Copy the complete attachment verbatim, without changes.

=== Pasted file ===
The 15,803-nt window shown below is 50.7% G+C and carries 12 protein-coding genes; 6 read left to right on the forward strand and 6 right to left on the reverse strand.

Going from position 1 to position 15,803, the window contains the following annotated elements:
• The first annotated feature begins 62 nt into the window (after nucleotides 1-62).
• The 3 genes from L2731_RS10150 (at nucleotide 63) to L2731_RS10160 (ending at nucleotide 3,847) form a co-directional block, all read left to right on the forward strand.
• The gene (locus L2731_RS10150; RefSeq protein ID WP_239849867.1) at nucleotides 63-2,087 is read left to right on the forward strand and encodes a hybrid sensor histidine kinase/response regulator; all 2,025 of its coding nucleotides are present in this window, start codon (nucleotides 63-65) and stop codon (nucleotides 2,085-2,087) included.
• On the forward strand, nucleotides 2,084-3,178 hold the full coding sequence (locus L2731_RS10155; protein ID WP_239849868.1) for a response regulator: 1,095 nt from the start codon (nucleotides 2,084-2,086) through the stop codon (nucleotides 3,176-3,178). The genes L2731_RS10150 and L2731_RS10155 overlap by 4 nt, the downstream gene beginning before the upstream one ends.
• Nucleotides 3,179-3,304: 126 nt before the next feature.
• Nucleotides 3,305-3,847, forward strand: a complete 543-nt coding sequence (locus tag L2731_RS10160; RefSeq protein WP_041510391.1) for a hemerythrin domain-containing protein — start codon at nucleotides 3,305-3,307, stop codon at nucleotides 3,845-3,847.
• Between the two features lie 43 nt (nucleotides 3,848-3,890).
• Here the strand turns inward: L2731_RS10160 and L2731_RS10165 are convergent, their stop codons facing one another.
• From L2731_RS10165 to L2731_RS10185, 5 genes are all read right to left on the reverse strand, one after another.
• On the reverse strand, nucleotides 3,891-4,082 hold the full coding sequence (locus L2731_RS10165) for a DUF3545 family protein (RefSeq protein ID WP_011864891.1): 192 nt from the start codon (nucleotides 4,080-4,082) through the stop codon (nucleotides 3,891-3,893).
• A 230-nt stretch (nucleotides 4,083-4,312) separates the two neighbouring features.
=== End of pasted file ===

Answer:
The 15,803-nt window shown below is 50.7% G+C and carries 12 protein-coding genes; 6 read left to right on the forward strand and 6 right to left on the reverse strand.

Going from position 1 to position 15,803, the window contains the following annotated elements:
• The first annotated feature begins 62 nt into the window (after nucleotides 1-62).
• The 3 genes from L2731_RS10150 (at nucleotide 63) to L2731_RS10160 (ending at nucleotide 3,847) form a co-directional block, all read left to right on the forward strand.
• The gene (locus L2731_RS10150; RefSeq protein ID WP_239849867.1) at nucleotides 63-2,087 is read left to right on the forward strand and encodes a hybrid sensor histidine kinase/response regulator; all 2,025 of its coding nucleotides are present in this window, start codon (nucleotides 63-65) and stop codon (nucleotides 2,085-2,087) included.
• On the forward strand, nucleotides 2,084-3,178 hold the full coding sequence (locus L2731_RS10155; protein ID WP_239849868.1) for a response regulator: 1,095 nt from the start codon (nucleotides 2,084-2,086) through the stop codon (nucleotides 3,176-3,178). The genes L2731_RS10150 and L2731_RS10155 overlap by 4 nt, the downstream gene beginning before the upstream one ends.
• Nucleotides 3,179-3,304: 126 nt before the next feature.
• Nucleotides 3,305-3,847, forward strand: a complete 543-nt coding sequence (locus tag L2731_RS10160; RefSeq protein WP_041510391.1) for a hemerythrin domain-containing protein — start codon at nucleotides 3,305-3,307, stop codon at nucleotides 3,845-3,847.
• Between the two features lie 43 nt (nucleotides 3,848-3,890).
• Here the strand turns inward: L2731_RS10160 and L2731_RS10165 are convergent, their stop codons facing one another.
• From L2731_RS10165 to L2731_RS10185, 5 genes are all read right to left on the reverse strand, one after another.
• On the reverse strand, nucleotides 3,891-4,082 hold the full coding sequence (locus L2731_RS10165) for a DUF3545 family protein (RefSeq protein ID WP_011864891.1): 192 nt from the start codon (nucleotides 4,080-4,082) through the stop codon (nucleotides 3,891-3,893).
• A 230-nt stretch (nucleotides 4,083-4,312) separates the two neighbouring features.